1. O’Keefe JH Jr, Cordain L, Harris WH, et al. Optimal low-density lipoprotein is 50 to 70 mg/dl: lower is better and physiologically normal. J Am Coll Cardiol. 2004;43:2142-2146.
2. Ballantyne CM. Low-density lipoproteins and risk for coronary artery disease. Am J Cardiol. 1998;82:3Q-12Q.
3. Cholesterol Treatment Trialists’ (CTT) Collaboration, Baigent C, Blackwell L, Emberson J, et al. Efficacy and safety of more intensive lowering of LDL cholesterol: a meta-analysis of data from 170,000 participants in 26 randomised trials. Lancet. 2010;376:1670-1681.
4. Marcoff L, Thompson PD. The role of coenzyme Q10 in statin-associated myopathy: a systematic review. J Am Coll Cardiol. 2007;49:2231-2237.
5. Silva MA, Swanson AC, Gandhi PJ, Tataronis GR. Statin-related adverse events: a meta-analysis. Clin Ther. 2006;28:26-35.
6. European Association for Cardiovascular Prevention & Rehabilitation, Reiner Z, Catapano AL, De Backer G, et al; ESC Committee for Practice Guidelines (CPG) 2008-2010 and 2010-2012Committees. ESC/EAS Guidelines for the management of dyslipidaemias: the Task Force for the management of dyslipidaemias of the European Society of Cardiology (ESC) and the European Atherosclerosis Society (EAS). Eur Heart J. 2011;32:1769-1818.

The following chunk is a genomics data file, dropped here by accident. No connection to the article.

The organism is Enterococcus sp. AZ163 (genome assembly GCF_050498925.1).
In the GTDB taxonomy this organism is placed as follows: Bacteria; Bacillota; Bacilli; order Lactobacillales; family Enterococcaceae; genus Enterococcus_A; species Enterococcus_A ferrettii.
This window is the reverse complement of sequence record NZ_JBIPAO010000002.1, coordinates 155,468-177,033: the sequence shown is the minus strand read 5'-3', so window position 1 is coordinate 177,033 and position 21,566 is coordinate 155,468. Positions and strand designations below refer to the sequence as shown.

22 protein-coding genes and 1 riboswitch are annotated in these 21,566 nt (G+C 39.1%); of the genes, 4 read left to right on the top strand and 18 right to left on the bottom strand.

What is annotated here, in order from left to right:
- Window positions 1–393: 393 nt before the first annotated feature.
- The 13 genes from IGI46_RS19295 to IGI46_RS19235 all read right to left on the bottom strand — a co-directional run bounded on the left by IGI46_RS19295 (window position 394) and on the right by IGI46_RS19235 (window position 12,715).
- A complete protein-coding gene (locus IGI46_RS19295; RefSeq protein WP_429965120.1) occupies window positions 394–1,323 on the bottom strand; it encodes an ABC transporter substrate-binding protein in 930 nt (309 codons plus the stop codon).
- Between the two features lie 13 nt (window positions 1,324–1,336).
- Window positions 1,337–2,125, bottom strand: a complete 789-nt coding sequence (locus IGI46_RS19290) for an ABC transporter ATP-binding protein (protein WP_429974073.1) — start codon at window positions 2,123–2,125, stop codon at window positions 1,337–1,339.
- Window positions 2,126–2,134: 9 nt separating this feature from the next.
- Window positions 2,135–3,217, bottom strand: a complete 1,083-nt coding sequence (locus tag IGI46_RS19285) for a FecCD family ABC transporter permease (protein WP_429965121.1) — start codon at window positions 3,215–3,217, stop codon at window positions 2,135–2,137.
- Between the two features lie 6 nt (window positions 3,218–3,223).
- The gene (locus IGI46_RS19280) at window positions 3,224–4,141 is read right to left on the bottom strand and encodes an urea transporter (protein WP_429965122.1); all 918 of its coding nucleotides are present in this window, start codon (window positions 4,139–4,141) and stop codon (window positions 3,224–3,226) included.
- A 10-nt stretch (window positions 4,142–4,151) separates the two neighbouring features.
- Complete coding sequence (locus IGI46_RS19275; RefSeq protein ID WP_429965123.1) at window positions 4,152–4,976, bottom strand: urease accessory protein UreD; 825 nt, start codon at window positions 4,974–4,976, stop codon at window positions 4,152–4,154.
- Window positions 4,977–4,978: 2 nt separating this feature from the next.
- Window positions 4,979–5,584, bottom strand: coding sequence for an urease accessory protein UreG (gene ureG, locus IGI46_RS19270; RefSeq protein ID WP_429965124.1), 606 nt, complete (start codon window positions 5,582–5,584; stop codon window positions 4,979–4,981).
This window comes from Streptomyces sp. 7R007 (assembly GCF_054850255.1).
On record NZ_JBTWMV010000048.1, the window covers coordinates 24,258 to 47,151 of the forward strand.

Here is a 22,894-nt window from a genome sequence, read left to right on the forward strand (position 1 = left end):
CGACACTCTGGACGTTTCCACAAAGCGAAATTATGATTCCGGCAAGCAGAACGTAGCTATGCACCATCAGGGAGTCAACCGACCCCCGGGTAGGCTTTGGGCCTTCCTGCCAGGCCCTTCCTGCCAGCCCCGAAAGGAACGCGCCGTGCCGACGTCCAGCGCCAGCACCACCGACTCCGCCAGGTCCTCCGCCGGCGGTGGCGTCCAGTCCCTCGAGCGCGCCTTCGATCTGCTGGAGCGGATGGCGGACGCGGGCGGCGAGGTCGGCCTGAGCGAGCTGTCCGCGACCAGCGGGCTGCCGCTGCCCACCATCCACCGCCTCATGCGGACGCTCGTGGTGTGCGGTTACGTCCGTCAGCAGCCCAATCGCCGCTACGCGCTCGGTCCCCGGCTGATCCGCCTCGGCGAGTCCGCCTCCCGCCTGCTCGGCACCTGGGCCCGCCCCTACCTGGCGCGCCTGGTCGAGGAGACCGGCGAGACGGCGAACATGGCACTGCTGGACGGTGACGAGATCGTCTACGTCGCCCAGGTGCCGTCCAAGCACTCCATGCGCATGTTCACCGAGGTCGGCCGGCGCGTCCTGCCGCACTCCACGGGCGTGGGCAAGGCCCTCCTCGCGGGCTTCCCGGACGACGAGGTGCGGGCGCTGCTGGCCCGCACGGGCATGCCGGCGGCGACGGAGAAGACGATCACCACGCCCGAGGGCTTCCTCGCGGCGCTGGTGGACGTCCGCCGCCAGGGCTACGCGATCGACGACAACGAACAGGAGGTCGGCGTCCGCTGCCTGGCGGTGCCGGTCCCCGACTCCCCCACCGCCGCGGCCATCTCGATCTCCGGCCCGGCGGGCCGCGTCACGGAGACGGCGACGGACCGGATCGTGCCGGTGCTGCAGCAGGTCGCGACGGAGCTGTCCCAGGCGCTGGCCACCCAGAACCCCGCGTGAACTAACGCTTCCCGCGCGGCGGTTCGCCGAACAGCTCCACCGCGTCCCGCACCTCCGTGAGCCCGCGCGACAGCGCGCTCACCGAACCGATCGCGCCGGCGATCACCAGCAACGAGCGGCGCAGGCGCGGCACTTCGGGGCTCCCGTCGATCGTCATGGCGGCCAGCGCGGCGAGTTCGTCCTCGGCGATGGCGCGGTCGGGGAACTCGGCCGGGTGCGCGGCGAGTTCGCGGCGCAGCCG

7. Centers for Disease Control and Prevention. Vital signs: prevalence, treatment, and control of high levels of low-density lipoprotein cholesterol—United States, 1999-2002 and 2005-2008. MMWR Morb Mortal Wkly Rep. 2011;60:109-114. http://www.cdc.gov/mmwr/preview/mmwrhtml/mm6004a5.htm.
8. Cannon CP, Braunwald E, McCabe CH, et al. Intensive versus moderate lipid lowering with statins after acute coronary syndromes [published correction appear in N Engl J Med. 2006;354:778]. N Engl J Med. 2004;350:1495-1504.
9. Visser ME, Wagener G, Baker BF, et al. Mipomersen, an apolipoprotein B synthesis inhibitor, lowers low-density lipoprotein cholesterol in high-risk statin-intolerant patients: a randomized, double-blind, placebo-controlled trial. Eur Heart J. 2012;33:1142-1149.